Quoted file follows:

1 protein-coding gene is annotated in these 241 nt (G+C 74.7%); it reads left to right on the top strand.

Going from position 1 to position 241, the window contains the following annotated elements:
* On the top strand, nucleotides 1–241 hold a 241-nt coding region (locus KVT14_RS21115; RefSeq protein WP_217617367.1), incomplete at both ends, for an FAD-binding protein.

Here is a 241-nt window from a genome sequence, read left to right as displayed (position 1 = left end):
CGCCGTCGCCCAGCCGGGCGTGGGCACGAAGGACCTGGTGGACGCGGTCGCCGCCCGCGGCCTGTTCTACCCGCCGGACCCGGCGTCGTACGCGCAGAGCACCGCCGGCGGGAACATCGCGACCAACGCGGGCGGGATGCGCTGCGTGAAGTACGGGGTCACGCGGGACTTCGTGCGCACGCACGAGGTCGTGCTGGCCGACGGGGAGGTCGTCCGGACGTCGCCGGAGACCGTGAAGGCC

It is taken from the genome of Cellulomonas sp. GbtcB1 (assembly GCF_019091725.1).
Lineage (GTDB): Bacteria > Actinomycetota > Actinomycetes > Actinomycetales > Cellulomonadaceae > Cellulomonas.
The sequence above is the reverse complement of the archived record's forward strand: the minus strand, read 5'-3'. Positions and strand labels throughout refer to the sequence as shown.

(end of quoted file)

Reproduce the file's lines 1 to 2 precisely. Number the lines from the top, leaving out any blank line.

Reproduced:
1 protein-coding gene is annotated in these 241 nt (G+C 74.7%); it reads left to right on the top strand.

Going from position 1 to position 241, the window contains the following annotated elements: